Geography in Schools

Mike Robinson, RSGS Chief Executive

rsgs-geographyScience matters.  It drives our industry and our livelihoods.  TV programmes popularise science, we have a Minister for Science in schools, and extra funding at school and university for all things scientific.  There is also a strong emphasis on science in Curriculum for Excellence (CfE) – it states that science and the application of science are central to our economic future and to our health and well-being as individuals and as a society: “In a modern ambitious society like ours, sciences for all are vital.”

“Sciences for all”.  Not “all sciences”.  Perhaps this should more correctly say “some sciences for all are vital”, because somewhere in this rush to push some science, someone decided to ignore others.  According to a TIMSS survey in 2007, Scotland came 39th out of 41 OECD countries for the amount of time in the curriculum dedicated to sciences other than the top three – physics, chemistry and biology.

We are putting all of our eggs in three baskets, and those on the periphery are being abandoned, diminished or having the science stripped out.  Geology and Earth Science, for which teacher support has not been available since 1985, is ceasing as a Higher as of 2015.  And Geography (or geographical science), which taught plate tectonics, atmospherics and climate, and rainforests, has seen many of these central tenets of the subject removed, only to be squashed into the other science subjects, which ironically themselves have had significant content altered.  Why do we so narrowly constrain our view of sciences in this country, and yet simultaneously bemoan a lack of scientific literacy?

Geography without science is not geography.  Geography is the meeting place of science and social science in the human realm – the science of joined-up thinking.  If you strip out the science, you miss the point.  And yet current proposals remove even more of the science.  Why aren’t geographical sciences recognised for what they are?

RSGS - Geography in schoolsPerhaps geography should be stated as the fourth science – the synthesis and application of science in the real world when you add people.  We should be promoting and encouraging its uptake, not unpicking and weakening it.  It should be seen as an opportunity to relieve pressure in other science classes, bolstering scientific literacy and increasing the breadth of possible learning.  A bridge, even, to some of the purer sciences.

This of course relies on appropriate timetabling.  Responding to demand, many schools often make it impossible within the timetable to study all three core sciences; how will they accommodate a fourth?  Only one out of the four secondary schools in my local area currently enables children to study physics, chemistry and biology, leading to pupils being forced to switch schools or to study crash Highers in S6.

Science or not, CfE should be the making of geography with its emphasis on multi-disciplinary thinking, but there are political and economic factors which are thwarting this.  In the first instance, in many schools Geography is being delivered as part of a multi-disciplinary social studies course as part of broad general education in S1-S3, which is in danger of making each subject more superficial and generalist.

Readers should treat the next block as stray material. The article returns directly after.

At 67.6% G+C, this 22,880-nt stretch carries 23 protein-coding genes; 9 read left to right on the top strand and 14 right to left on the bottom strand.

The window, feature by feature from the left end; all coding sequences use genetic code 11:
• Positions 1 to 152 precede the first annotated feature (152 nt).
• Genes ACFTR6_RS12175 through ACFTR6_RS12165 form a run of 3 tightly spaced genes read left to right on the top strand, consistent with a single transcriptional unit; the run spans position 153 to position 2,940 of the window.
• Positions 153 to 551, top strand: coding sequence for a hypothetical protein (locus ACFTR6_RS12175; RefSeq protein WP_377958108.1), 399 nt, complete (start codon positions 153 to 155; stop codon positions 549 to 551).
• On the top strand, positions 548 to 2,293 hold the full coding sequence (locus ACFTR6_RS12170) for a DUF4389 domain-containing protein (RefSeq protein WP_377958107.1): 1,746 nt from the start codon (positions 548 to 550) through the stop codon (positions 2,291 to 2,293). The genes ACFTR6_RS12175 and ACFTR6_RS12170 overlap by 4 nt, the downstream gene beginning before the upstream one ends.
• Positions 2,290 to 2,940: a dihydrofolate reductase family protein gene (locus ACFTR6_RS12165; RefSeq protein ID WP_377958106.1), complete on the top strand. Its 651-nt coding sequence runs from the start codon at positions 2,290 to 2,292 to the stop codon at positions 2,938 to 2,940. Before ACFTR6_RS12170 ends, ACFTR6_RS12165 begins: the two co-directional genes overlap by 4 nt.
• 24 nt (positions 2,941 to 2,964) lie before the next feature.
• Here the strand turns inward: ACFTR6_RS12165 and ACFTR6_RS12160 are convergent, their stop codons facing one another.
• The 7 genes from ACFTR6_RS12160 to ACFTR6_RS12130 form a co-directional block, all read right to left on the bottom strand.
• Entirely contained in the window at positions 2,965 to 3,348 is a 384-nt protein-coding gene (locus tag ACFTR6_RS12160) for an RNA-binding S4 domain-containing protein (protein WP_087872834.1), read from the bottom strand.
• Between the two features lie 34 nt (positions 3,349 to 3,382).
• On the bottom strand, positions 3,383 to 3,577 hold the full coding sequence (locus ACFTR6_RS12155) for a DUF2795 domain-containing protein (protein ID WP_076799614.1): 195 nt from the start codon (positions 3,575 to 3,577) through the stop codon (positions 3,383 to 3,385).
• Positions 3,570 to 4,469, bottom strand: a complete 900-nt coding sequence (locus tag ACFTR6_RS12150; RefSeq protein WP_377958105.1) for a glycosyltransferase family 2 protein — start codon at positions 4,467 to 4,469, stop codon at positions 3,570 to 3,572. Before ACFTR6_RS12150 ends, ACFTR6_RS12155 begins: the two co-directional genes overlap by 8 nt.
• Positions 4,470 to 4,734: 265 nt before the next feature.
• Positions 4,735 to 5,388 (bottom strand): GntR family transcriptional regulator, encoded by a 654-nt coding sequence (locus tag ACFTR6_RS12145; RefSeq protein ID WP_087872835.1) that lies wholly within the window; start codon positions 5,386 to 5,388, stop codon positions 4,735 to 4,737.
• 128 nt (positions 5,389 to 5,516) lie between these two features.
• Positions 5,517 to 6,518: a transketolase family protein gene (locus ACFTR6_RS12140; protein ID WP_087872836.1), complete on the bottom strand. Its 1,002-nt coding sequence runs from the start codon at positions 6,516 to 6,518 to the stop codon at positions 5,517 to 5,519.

But more worrying than this, apparently driven by local authority cuts, many schools are now offering only six subjects at National 4 and 5 (the equivalent of the old Standard Grade and Intermediate exams – or ‘O’ Grades for those of us who studied prior to 1984).  So if, for example, you chose Maths, English and the three sciences, you would have one choice left.  What would you choose?  Art?  Computing?  Business?  History?  French?  Spanish?  Music?  Modern Studies?  German?  Graphic Communication?  Drama?  Economics?  PE?  ICT?  Geography?  It feels an incredibly restrictive choice, and not the broad knowledge and wider education I thought CfE was all about.  Scotland has always prided itself on the breadth of its education, but this move to only six subjects in S4 will undermine that more than any other single measure.

So where does this leave us?  Politicians continue to talk about a need for scientific literacy, and praise the value of science in industry and innovation, but this is not really being followed through.  If we truly believe in this, we need to recognise the role of all scientific subjects in this mix.

We need to retain the scientific integrity of geography and related disciplines, embrace its dynamic and varied nature, and promote the contribution it can make to young people in Scotland today.  We need to embrace all the sciences, and at least make it possible to study them all in schools for those who are so inclined.  And we need to give our young people sufficient choices to ensure a broad education and to prepare them for the challenges we will face in the 21st century.

It is time we started aligning our educational policy and practice with our national priorities and preferences.